NICE has developed a medtech innovation briefing (MIB) on the Stretta System for gastro-oesophageal reflux disease.

  • The technology described in this briefing is the Stretta System. It applies radiofrequency (RF) energy to the lower oesophageal sphincter and gastric cardia to improve symptoms of gastro-oesophageal reflux disease (GORD).
  • The innovative aspects are that this is the only RF energy device for treating GORD. Stretta Therapy is minimally invasive and can be done under sedation in an outpatient endoscopy suite, or under general anaesthesia as a day case procedure.
  • The intended place in therapy would be for treating GORD symptoms, which cannot be controlled using proton pump inhibitor (PPI) medication therapy, alongside surgery, or before surgery. NICE interventional procedures guidance on endoscopic radiofrequency ablation for gastro-oesophageal reflux disease recommends that, because of uncertainty over longer-term safety and inconclusive efficacy evidence, the procedure should only be used with special arrangements for clinical governance, consent and audit or research.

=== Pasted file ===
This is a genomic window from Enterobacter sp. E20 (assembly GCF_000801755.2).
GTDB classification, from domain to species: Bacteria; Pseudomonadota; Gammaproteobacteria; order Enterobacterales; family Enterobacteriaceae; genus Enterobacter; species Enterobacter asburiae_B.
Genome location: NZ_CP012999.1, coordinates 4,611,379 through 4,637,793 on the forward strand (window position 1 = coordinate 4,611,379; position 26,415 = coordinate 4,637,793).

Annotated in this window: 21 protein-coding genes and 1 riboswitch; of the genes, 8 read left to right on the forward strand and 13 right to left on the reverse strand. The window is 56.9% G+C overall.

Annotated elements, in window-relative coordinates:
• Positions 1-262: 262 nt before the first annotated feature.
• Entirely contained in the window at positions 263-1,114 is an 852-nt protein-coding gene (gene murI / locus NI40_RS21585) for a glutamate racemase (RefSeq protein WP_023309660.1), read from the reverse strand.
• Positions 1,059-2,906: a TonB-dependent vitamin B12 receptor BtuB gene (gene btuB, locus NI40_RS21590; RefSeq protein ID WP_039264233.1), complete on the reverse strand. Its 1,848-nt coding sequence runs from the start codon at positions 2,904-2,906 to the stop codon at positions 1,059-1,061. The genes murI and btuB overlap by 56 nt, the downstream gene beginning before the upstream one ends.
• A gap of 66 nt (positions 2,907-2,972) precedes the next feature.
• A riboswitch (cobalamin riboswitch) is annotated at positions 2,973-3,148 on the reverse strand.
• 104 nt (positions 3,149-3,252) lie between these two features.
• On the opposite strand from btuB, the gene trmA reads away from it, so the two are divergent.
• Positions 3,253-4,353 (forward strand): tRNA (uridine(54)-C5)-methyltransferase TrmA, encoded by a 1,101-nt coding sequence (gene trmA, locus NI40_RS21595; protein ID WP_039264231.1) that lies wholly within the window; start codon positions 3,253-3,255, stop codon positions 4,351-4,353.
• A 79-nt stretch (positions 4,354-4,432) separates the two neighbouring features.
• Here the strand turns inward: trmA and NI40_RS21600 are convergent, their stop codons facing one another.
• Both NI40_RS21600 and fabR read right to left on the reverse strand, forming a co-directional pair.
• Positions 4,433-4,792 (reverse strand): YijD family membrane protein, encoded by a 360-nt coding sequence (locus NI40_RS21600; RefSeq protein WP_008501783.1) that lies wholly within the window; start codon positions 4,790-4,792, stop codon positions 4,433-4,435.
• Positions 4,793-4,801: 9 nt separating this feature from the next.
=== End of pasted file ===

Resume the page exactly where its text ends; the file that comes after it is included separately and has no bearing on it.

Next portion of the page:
• The key points from the evidence summarised in this briefing come from 5 studies (n=588) published after the interventional procedures guidance was published. The evidence suggests that Stretta Therapy improves symptom scores and reduces PPI medication dependence up to 5 years after treatment when compared with baseline. No additional objective efficacy evidence has been published.
  • Key uncertainties around the evidence are that none of the published studies were set in the UK. There are no comparative studies of Stretta Therapy against other endoscopic treatments of GORD.
  • The Stretta System costs £2,495 for the single-use delivery catheter and £25,000 for the reusable RF generator, excluding VAT.

MIBs provide a description of the medical technology, including its likely place in therapy, the costs of using the technology and a critical review of the strengths and weaknesses of the relevant published evidence.

Their purpose is to provide objective information on device and diagnostic technologies to aid local decision-making by clinicians, managers and procurement professionals. By making this information available, NICE helps to avoid the need for NHS organisations to produce similar information for local use.

MIBs are not NICE guidance. They differ in format, contain no judgement on the value of the technology and do not constitute a guidance recommendation.

MIBs are commissioned by NHS England and produced in support of the NHS 5 Year Forward View, specifically as one of a number of steps which will accelerate innovation in new treatments and diagnostics.